Nationally, coal plant construction has been mothballed even as Trump rolls back environmental regulations. The U.S. Energy Information Administration lists one other coal plant as under construction, a 320-megawatt facility in Wyoming. But that plant, planned for 20 years, has stalled amid permitting and legal issues, according to news accounts.

A big cloud hanging over coal is the utility industry's expectations that post-Trump presidential administrations will hit coal plants with tougher restrictions on carbon emissions, said Travis Miller, utilities analyst at the investment information company Morningstar.

Those are a problem even if they're not introduced for 20 years, he said.

"Any utility that will put a couple of billion dollars into building a new plant will need to recover that investment over 30 to 40 years," he said.

But Miller sees coal demand at utilities generally remaining stable over the next decade. It can be stockpiled easier than gas, giving utilities an emergency fuel.

Blaine Roust, left, Larry Gingrich and Bruce Delgado work earlier this year on the new coal-fired 17-megawatt power plant. (JR Ancheta / University of Alaska Fairbanks)

Rosalyn Berry, EIA's coal statistics team lead, said a new coal plant hasn't been built in the U.S. for about five years.

Berry said the president has limited ability to boost coal's fortunes when natural gas is so cheap.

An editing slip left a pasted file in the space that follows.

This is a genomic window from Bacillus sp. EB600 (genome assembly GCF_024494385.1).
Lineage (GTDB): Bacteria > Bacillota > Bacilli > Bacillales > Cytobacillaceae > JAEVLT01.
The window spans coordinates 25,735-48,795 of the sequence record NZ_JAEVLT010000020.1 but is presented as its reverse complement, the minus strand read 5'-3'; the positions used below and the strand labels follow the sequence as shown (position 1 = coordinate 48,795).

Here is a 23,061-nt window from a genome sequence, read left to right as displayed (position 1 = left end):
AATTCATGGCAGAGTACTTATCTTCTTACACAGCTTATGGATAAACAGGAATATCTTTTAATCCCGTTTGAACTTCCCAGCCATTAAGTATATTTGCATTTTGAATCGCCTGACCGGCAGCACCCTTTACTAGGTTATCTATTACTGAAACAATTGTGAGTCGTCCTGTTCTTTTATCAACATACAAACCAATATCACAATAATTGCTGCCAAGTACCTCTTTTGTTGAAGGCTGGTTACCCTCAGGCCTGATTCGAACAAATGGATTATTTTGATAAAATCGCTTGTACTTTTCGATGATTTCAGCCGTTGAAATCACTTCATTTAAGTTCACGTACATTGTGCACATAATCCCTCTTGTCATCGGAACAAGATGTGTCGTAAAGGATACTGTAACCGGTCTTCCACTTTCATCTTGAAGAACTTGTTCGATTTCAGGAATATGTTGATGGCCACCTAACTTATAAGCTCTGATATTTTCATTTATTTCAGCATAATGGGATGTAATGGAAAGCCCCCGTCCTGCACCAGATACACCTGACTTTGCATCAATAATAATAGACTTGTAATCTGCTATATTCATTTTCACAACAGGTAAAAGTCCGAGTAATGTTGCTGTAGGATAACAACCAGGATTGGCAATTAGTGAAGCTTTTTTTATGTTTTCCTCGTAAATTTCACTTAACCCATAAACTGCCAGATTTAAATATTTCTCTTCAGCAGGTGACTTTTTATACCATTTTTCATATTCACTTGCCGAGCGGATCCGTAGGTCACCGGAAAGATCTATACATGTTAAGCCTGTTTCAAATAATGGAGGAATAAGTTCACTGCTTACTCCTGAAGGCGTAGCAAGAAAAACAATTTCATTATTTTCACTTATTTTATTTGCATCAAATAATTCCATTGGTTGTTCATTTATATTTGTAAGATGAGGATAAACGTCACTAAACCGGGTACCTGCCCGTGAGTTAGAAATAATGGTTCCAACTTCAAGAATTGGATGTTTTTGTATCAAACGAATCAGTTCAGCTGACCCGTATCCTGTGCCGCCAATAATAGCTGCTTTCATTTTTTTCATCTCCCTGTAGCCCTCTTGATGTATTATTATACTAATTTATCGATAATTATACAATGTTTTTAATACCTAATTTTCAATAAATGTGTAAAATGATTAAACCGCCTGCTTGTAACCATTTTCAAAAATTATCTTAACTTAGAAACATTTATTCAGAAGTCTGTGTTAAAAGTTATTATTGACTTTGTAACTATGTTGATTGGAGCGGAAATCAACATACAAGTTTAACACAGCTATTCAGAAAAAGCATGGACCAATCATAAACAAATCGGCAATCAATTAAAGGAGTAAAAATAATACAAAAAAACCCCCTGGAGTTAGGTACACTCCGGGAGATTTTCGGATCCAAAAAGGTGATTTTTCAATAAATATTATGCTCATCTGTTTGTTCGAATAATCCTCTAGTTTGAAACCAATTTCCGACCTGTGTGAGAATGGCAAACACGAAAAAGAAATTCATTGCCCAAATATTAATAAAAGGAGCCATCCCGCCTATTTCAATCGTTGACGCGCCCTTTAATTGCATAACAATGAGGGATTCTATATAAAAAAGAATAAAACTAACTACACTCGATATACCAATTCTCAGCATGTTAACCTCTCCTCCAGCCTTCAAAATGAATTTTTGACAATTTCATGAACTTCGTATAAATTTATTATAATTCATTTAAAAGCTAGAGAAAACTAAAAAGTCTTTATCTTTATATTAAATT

But U.S. coal mines could become a "swing" provider of coal on the global market, filling energy gaps in some countries and boosting U.S. exports, she said.

Ukraine, facing supply disruptions, agreed this summer to import 700,000 tons of coal from a U.S. company this year. The deal followed a meeting between Trump and Ukraine President Petro Poroshenko.

Coal production and exports are up this year, so far, after a poor year last year. But the EIA expects the production growth to slow to 1 percent in 2018 from 8 percent this year.

Trump's actions eliminating Obama-era restrictions on coal have emboldened the industry with a new sense of hope, said Lorali Simon, vice president of external affairs for the Usibelli mine.

"We're no longer waiting for an onslaught of new federal regulations to be shoved down our throats," Simon said.

But Simon acknowledged that world market forces may be outside Trump's control.

Usibelli, Alaska's lone operating coal mine, indefinitely halted overseas exports in summer 2016, in part because of flagging demand amid low gas prices.

In recent years, the company has slashed about 40 positions, mostly through attrition as employees quit or retired, leaving about 110. Less coal to haul also contributed to a steep workforce reduction at the Alaska Railroad.

Usibelli's "bread and butter" remains its coal sales to the university and five other coal-fired power plants operating in Alaska, Simon said.

The company is hoping to grow exports. It's looking worldwide for new export opportunities in 2018. But the outlook isn't promising.

"Right now, there doesn't seem to be any low-hanging fruit," Simon said.